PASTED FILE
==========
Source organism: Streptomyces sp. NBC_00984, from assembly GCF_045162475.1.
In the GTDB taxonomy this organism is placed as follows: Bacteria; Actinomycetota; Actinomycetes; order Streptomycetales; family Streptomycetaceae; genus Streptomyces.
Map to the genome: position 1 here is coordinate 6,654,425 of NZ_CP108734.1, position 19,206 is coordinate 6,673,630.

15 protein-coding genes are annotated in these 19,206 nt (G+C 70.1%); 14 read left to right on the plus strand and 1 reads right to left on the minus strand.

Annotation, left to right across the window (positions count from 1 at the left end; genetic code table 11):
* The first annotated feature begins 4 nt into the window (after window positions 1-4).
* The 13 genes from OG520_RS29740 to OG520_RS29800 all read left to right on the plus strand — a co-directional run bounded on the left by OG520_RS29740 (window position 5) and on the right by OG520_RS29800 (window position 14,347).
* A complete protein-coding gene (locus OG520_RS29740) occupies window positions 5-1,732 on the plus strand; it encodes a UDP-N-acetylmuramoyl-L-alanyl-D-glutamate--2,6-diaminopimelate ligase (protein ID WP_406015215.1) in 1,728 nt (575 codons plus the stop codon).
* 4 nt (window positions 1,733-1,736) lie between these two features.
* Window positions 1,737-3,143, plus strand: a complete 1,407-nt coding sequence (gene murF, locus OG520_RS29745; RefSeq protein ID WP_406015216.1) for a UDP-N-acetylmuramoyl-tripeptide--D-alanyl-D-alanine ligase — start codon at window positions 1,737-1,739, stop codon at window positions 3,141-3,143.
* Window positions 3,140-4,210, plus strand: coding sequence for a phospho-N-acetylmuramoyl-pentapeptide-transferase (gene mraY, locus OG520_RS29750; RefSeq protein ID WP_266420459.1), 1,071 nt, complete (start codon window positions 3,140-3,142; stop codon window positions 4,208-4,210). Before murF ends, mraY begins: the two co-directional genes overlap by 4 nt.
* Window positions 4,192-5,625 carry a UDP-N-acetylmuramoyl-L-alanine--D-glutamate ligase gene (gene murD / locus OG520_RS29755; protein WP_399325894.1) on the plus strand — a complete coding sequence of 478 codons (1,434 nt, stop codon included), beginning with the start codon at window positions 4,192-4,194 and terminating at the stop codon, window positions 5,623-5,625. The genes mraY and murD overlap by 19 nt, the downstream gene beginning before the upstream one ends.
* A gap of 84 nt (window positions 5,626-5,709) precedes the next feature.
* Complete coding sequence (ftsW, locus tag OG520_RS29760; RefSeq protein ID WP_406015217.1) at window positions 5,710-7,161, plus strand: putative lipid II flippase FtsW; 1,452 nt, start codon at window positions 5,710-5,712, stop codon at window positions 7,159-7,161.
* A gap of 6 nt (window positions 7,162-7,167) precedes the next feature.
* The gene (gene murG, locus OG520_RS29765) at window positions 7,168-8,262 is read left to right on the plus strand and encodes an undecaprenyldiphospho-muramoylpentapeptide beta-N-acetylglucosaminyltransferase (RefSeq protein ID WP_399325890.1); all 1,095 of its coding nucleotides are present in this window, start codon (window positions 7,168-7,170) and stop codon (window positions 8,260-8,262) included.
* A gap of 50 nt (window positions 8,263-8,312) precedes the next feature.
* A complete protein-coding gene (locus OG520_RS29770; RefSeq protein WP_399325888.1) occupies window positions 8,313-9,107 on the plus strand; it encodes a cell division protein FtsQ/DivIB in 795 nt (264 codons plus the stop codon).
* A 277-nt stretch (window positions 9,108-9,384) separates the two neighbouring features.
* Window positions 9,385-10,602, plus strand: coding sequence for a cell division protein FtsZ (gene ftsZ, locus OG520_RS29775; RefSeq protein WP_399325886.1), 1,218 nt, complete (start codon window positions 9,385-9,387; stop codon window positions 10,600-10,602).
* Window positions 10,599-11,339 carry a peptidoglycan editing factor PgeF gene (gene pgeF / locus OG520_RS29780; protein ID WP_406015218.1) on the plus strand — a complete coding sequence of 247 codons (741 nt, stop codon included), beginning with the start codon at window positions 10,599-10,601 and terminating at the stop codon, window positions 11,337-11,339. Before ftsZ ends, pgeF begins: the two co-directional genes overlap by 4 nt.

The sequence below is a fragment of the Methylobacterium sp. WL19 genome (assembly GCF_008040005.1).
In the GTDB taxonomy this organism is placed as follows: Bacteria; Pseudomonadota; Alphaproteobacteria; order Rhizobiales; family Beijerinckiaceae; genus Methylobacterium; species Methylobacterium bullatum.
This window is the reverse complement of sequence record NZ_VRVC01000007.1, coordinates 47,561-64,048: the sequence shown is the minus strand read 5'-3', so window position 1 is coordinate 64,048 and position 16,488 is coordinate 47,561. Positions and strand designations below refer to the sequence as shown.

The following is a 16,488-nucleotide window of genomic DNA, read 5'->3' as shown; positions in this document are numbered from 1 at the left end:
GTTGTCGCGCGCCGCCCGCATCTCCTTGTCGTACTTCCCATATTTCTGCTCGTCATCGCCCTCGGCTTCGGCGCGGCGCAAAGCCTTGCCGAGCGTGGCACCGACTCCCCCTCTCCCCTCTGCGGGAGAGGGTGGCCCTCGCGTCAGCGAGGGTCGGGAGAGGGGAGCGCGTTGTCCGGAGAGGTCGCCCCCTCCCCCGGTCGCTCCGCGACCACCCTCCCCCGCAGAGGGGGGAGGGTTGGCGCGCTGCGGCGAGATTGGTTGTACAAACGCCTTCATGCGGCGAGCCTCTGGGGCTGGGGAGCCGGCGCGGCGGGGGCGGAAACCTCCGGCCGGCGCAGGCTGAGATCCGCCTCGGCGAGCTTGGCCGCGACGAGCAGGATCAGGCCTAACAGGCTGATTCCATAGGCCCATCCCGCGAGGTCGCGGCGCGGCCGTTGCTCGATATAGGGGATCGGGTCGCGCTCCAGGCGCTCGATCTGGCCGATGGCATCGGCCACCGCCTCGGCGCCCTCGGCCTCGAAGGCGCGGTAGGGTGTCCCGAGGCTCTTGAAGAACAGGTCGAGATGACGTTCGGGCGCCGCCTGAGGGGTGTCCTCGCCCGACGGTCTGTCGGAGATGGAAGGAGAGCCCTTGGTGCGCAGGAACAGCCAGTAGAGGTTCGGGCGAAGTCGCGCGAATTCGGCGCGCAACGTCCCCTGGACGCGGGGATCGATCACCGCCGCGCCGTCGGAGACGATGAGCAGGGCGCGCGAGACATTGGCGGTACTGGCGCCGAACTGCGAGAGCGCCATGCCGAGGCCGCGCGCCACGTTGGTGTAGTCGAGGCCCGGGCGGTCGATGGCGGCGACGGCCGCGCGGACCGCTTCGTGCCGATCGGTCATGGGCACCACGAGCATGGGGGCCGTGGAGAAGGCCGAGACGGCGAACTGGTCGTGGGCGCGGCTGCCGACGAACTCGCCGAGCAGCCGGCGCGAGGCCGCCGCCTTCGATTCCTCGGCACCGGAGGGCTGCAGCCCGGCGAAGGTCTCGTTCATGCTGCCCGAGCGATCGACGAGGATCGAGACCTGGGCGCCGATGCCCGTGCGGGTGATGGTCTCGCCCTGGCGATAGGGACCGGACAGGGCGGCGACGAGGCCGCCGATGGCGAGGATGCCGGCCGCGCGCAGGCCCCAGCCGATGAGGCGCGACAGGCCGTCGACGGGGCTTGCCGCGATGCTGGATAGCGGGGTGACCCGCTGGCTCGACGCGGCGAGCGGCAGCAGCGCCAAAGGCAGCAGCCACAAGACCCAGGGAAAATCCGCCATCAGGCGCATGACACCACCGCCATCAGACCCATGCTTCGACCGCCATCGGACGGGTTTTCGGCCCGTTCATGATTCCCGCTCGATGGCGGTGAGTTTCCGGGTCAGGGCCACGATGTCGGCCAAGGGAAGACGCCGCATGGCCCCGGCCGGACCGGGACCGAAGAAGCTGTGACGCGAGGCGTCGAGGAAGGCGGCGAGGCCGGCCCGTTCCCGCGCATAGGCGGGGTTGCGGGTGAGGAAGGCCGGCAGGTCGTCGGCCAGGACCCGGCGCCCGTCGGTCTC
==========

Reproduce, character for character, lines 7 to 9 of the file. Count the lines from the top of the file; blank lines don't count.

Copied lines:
* The 13 genes from OG520_RS29740 to OG520_RS29800 all read left to right on the plus strand — a co-directional run bounded on the left by OG520_RS29740 (window position 5) and on the right by OG520_RS29800 (window position 14,347).
* A complete protein-coding gene (locus OG520_RS29740) occupies window positions 5-1,732 on the plus strand; it encodes a UDP-N-acetylmuramoyl-L-alanyl-D-glutamate--2,6-diaminopimelate ligase (protein ID WP_406015215.1) in 1,728 nt (575 codons plus the stop codon).
* 4 nt (window positions 1,733-1,736) lie between these two features.